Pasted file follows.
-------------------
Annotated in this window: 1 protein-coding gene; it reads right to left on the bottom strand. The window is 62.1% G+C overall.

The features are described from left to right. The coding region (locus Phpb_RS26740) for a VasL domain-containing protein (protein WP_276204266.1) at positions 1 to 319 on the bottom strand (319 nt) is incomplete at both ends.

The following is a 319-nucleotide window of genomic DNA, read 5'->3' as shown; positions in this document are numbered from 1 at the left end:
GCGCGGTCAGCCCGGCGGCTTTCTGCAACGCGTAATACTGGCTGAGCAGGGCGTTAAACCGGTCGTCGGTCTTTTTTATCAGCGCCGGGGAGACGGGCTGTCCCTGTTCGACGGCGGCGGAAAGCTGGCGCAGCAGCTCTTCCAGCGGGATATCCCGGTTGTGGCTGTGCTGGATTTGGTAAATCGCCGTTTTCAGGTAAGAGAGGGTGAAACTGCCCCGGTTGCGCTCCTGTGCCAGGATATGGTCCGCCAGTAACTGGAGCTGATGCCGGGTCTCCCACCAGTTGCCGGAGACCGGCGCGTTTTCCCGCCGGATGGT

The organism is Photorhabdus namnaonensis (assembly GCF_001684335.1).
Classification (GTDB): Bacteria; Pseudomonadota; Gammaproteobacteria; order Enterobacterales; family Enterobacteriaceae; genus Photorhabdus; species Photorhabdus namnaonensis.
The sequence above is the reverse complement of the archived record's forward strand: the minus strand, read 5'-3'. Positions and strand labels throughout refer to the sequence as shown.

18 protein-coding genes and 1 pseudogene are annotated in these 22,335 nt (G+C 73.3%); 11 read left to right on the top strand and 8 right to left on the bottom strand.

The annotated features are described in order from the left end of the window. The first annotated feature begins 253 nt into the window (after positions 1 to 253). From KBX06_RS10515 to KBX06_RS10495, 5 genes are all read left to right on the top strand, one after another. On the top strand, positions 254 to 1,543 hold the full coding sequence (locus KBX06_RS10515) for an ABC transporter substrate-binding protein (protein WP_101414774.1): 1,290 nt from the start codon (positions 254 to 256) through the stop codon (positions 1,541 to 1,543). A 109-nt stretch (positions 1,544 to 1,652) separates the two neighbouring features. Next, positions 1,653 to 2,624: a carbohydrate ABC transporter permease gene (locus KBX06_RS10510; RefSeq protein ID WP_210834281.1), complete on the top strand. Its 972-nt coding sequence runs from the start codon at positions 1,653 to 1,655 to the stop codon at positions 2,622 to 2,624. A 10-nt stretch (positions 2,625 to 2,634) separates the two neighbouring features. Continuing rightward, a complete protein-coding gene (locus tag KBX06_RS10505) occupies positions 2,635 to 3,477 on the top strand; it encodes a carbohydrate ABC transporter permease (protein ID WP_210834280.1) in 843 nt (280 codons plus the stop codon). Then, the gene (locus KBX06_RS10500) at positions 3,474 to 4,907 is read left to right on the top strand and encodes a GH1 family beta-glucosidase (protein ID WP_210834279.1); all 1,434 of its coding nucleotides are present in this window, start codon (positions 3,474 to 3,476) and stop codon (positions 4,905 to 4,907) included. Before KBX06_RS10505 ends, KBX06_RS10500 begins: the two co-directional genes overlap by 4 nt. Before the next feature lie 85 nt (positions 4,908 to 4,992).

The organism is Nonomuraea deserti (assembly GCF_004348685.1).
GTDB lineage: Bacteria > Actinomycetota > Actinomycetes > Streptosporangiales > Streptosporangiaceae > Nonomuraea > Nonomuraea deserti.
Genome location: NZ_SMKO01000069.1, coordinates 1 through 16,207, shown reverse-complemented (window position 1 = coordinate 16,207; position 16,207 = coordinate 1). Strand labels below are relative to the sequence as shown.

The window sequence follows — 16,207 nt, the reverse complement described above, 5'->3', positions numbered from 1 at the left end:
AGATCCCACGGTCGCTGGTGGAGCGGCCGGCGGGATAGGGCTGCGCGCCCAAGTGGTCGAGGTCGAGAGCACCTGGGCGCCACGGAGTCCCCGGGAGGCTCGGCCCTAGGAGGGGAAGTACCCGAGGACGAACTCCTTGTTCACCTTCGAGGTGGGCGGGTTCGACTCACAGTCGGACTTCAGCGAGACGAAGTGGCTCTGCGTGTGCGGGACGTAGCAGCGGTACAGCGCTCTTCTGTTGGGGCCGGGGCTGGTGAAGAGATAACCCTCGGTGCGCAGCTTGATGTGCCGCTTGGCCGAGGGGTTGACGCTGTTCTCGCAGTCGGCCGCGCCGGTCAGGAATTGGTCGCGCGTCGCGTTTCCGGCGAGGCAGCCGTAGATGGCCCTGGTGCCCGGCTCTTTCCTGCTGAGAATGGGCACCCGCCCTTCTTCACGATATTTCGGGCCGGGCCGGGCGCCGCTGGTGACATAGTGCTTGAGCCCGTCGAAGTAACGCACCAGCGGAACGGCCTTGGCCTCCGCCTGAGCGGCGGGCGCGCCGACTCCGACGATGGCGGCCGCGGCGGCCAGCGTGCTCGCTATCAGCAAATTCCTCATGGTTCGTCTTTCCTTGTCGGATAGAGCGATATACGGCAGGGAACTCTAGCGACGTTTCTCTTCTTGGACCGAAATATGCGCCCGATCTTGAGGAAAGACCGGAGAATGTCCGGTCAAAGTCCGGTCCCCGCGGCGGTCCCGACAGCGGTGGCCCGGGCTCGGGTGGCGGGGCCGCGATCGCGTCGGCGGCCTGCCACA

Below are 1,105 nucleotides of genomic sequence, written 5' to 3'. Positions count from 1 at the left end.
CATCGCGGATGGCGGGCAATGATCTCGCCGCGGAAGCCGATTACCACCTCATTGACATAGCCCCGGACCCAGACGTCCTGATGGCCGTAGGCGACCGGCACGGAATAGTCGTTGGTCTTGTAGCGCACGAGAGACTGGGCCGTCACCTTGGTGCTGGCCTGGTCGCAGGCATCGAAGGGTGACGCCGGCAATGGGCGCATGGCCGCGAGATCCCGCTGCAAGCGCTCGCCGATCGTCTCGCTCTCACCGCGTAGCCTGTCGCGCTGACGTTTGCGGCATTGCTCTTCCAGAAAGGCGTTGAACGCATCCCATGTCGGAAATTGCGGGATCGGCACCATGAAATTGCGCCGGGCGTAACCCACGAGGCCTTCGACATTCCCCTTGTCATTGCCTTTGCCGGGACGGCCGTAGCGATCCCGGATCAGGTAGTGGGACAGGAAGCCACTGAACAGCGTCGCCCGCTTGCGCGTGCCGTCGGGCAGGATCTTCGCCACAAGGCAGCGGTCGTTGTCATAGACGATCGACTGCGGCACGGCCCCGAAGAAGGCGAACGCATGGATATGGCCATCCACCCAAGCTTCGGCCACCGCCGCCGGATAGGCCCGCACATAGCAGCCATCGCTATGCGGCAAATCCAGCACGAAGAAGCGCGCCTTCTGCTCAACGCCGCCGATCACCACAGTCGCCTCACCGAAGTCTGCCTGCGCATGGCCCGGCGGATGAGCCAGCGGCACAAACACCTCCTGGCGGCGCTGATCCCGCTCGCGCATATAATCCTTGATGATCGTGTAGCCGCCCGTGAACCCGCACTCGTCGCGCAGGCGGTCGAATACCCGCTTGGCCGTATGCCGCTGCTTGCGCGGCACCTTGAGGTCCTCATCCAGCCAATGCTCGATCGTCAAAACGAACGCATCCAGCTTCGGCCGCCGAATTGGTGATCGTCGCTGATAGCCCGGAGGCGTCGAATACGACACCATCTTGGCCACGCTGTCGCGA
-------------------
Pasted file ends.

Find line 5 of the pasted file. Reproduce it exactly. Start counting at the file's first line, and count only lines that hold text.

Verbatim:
The organism is Photorhabdus namnaonensis (assembly GCF_001684335.1).